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Tarantula Brachypelma emilia

Common Names
Mexican redleg, red-legged tarantula
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Bite Resulted in Minor Pain and Itching
Bite/Sting Date
Pain Level
Minor pain.
I was refilling the water dish of Petra (the mature female in the cover image) by sticking a pipette through the feeding hatch. Petra grabbed onto the pipette and would not let go. I tried to dislodge her by gently withdrawing the pipette through the feeding hatch, but instead of letting go, she started crawling out through the hatch.

I didn’t have anything to block her within reach, and I had to act fast to prevent an escape. (I didn’t want her to crawl out and fall off the shelf.) Without thinking, I reflexively moved to block her with the palm of my hand. Petra was in feeding response mode and bit the web between the thumb and index finger.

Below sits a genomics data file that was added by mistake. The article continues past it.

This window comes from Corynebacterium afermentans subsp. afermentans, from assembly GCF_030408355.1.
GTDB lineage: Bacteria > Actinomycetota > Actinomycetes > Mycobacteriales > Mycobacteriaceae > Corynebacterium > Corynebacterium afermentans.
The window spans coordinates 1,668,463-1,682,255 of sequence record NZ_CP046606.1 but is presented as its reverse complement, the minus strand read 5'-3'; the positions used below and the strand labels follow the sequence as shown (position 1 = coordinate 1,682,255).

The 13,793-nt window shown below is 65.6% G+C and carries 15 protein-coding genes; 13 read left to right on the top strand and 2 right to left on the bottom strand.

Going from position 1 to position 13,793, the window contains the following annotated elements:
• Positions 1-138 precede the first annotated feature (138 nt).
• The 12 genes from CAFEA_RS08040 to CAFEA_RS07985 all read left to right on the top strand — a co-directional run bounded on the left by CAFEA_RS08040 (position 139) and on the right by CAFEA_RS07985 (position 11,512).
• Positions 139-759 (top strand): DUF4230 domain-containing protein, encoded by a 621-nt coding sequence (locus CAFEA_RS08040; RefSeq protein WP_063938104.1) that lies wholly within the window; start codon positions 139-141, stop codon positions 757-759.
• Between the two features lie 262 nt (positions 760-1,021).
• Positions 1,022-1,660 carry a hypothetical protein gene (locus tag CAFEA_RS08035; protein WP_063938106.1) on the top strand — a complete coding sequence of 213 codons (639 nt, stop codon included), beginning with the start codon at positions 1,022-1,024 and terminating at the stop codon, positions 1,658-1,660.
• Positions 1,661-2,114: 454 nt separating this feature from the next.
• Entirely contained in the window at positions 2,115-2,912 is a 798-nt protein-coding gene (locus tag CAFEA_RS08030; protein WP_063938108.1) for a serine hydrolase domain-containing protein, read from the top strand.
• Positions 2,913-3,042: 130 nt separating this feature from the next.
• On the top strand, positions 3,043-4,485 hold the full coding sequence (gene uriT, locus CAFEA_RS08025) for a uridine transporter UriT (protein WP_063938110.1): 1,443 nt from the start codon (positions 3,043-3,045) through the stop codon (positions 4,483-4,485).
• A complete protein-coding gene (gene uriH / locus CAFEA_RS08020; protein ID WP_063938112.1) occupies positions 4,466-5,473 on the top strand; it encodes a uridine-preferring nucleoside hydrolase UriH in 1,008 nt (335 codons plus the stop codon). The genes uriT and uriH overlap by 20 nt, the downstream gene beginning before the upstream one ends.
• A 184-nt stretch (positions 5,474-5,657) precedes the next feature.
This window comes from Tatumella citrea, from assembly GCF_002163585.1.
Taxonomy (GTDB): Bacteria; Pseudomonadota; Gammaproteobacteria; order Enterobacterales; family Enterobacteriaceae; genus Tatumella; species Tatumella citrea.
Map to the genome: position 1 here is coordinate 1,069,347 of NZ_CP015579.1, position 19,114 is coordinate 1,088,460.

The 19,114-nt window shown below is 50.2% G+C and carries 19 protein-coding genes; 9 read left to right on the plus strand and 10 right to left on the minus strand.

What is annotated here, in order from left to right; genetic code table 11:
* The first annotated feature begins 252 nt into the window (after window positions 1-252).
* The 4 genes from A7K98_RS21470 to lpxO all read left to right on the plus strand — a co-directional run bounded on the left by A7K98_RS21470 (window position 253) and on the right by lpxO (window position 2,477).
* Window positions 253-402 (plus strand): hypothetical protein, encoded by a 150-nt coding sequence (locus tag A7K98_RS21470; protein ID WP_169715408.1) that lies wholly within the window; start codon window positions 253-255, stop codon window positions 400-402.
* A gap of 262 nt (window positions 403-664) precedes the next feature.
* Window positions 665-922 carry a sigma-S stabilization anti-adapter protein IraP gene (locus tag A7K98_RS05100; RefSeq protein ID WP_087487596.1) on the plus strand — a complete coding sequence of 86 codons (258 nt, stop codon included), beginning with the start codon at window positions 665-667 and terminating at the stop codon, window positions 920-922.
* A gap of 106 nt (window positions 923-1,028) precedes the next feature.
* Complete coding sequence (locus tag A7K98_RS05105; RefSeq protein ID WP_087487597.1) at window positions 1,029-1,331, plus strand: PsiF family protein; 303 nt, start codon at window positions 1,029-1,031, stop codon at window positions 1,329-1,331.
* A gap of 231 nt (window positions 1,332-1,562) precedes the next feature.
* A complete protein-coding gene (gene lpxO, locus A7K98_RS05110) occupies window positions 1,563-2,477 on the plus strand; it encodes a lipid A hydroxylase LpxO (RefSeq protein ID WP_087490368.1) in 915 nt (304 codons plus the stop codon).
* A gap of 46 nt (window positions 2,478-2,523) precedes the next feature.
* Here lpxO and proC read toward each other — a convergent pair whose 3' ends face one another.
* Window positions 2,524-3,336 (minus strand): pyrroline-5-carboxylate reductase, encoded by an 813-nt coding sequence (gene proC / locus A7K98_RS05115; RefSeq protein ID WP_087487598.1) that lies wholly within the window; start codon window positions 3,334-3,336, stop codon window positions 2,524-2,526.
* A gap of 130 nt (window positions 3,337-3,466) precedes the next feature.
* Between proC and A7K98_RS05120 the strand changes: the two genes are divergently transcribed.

5″ (DLS)
puncture marks that soon became invisible (no blood)
The initial bite didn’t hurt much, and I was more concerned about not hurting Petra by reflexively jerking my hand back. I used the pipette to get her to release my hand.

The puncture wounds were shallow — not even drawing blood — but she must have given me some venom, because the area became inflamed. The pain peaked at about 15–20 minutes — I’d rate it as a 4 out of 10. After 30 minutes, most of the pain had subsided, but the inflamed area, which extended up to an inch or two away from the bite site, began to itch. The itching had subsided by the next morning.
Medical Attention
None sought or needed.
Lingering effects
For the following week, there was some tenderness and stiffness around the first knuckle of the index finger, most pronounced when I tried to move that joint while my wrist was bent. That had completely subsided within two weeks, and now there are no lingering effects that I can perceive.
It’s a bite report.
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